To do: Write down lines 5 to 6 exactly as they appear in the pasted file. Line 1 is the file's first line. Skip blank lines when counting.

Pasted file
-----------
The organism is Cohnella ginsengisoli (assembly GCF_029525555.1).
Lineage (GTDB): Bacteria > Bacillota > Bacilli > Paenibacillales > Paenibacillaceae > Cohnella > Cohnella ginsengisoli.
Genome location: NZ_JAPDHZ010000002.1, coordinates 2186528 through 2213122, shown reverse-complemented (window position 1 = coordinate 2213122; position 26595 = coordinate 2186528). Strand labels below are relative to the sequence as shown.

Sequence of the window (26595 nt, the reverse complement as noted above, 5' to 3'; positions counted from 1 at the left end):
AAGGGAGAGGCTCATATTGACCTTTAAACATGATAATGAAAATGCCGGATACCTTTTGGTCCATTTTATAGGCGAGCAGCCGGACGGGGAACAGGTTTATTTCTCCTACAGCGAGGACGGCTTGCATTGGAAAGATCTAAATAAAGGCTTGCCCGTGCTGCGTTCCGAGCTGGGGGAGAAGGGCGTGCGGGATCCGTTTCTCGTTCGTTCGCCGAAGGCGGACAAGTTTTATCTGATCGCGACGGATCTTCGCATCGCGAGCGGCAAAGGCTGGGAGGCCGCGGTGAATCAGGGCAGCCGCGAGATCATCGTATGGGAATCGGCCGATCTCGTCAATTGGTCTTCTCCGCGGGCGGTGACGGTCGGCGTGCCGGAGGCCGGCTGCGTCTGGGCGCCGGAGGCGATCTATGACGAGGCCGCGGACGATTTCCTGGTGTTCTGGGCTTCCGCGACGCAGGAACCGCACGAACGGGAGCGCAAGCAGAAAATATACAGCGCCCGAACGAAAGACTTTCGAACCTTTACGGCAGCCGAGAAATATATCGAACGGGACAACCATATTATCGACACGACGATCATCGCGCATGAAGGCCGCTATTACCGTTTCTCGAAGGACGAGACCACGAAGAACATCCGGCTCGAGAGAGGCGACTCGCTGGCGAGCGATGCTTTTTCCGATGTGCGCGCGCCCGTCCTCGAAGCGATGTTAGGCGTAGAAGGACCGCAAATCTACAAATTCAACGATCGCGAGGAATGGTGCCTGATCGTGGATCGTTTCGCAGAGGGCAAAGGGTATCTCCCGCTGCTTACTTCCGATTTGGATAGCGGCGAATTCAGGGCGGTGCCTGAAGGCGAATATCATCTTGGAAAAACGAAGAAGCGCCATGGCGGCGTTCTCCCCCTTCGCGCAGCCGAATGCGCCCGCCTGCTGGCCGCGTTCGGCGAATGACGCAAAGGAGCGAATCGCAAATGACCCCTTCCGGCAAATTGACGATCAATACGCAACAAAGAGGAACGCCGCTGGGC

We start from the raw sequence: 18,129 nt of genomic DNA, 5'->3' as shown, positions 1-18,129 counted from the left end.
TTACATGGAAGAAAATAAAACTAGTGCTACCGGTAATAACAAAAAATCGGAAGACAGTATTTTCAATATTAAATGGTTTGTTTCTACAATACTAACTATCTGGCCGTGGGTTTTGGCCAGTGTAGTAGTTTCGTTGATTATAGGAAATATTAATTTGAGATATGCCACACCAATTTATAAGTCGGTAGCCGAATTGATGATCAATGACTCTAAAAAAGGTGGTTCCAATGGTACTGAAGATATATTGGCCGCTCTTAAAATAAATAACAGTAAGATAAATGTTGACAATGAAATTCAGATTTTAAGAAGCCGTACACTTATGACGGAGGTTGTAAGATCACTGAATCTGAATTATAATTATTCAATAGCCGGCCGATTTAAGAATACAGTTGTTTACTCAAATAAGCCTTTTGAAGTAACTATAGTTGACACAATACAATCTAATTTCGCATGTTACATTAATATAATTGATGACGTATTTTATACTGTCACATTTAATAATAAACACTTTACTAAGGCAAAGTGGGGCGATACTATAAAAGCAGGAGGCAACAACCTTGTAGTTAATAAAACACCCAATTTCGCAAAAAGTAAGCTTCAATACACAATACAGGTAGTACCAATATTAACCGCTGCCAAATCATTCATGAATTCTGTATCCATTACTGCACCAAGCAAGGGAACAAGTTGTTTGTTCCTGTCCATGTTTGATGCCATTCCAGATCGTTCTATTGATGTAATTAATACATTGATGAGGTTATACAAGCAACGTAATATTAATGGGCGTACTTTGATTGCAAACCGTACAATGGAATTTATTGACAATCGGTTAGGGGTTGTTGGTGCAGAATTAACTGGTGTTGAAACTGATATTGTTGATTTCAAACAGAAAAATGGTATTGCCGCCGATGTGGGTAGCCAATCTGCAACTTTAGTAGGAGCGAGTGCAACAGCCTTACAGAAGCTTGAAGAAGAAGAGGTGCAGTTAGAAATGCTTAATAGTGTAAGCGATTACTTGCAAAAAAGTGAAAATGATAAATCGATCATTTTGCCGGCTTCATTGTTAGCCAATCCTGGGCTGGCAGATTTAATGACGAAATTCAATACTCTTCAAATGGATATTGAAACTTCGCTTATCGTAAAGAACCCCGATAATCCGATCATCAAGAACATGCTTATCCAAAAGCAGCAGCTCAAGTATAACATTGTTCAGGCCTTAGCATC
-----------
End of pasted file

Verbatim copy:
AAGGGAGAGGCTCATATTGACCTTTAAACATGATAATGAAAATGCCGGATACCTTTTGGTCCATTTTATAGGCGAGCAGCCGGACGGGGAACAGGTTTATTTCTCCTACAGCGAGGACGGCTTGCATTGGAAAGATCTAAATAAAGGCTTGCCCGTGCTGCGTTCCGAGCTGGGGGAGAAGGGCGTGCGGGATCCGTTTCTCGTTCGTTCGCCGAAGGCGGACAAGTTTTATCTGATCGCGACGGATCTTCGCATCGCGAGCGGCAAAGGCTGGGAGGCCGCGGTGAATCAGGGCAGCCGCGAGATCATCGTATGGGAATCGGCCGATCTCGTCAATTGGTCTTCTCCGCGGGCGGTGACGGTCGGCGTGCCGGAGGCCGGCTGCGTCTGGGCGCCGGAGGCGATCTATGACGAGGCCGCGGACGATTTCCTGGTGTTCTGGGCTTCCGCGACGCAGGAACCGCACGAACGGGAGCGCAAGCAGAAAATATACAGCGCCCGAACGAAAGACTTTCGAACCTTTACGGCAGCCGAGAAATATATCGAACGGGACAACCATATTATCGACACGACGATCATCGCGCATGAAGGCCGCTATTACCGTTTCTCGAAGGACGAGACCACGAAGAACATCCGGCTCGAGAGAGGCGACTCGCTGGCGAGCGATGCTTTTTCCGATGTGCGCGCGCCCGTCCTCGAAGCGATGTTAGGCGTAGAAGGACCGCAAATCTACAAATTCAACGATCGCGAGGAATGGTGCCTGATCGTGGATCGTTTCGCAGAGGGCAAAGGGTATCTCCCGCTGCTTACTTCCGATTTGGATAGCGGCGAATTCAGGGCGGTGCCTGAAGGCGAATATCATCTTGGAAAAACGAAGAAGCGCCATGGCGGCGTTCTCCCCCTTCGCGCAGCCGAATGCGCCCGCCTGCTGGCCGCGTTCGGCGAATGACGCAAAGGAGCGAATCGCAAATGACCCCTTCCGGCAAATTGACGATCAATACGCAACAAAGAGGAACGCCGCTGGGC

We start from the raw sequence: 18,129 nt of genomic DNA, 5'->3' as shown, positions 1-18,129 counted from the left end.